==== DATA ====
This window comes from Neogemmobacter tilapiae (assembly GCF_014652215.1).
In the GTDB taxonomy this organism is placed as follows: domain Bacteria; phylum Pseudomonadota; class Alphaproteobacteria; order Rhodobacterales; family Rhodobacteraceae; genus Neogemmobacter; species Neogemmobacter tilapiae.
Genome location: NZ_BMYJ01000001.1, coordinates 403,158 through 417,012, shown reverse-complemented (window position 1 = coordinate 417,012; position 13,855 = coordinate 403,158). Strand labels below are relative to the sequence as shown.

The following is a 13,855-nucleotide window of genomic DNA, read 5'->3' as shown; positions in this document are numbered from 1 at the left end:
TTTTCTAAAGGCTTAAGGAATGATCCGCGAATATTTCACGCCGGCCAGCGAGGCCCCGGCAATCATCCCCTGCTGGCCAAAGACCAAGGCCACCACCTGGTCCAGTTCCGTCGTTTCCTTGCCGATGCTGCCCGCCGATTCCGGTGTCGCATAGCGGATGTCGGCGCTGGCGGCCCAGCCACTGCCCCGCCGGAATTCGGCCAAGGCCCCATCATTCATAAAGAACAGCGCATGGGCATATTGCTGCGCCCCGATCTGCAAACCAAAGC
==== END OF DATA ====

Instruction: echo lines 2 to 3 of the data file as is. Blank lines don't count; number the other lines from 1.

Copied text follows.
In the GTDB taxonomy this organism is placed as follows: domain Bacteria; phylum Pseudomonadota; class Alphaproteobacteria; order Rhodobacterales; family Rhodobacteraceae; genus Neogemmobacter; species Neogemmobacter tilapiae.
Genome location: NZ_BMYJ01000001.1, coordinates 403,158 through 417,012, shown reverse-complemented (window position 1 = coordinate 417,012; position 13,855 = coordinate 403,158). Strand labels below are relative to the sequence as shown.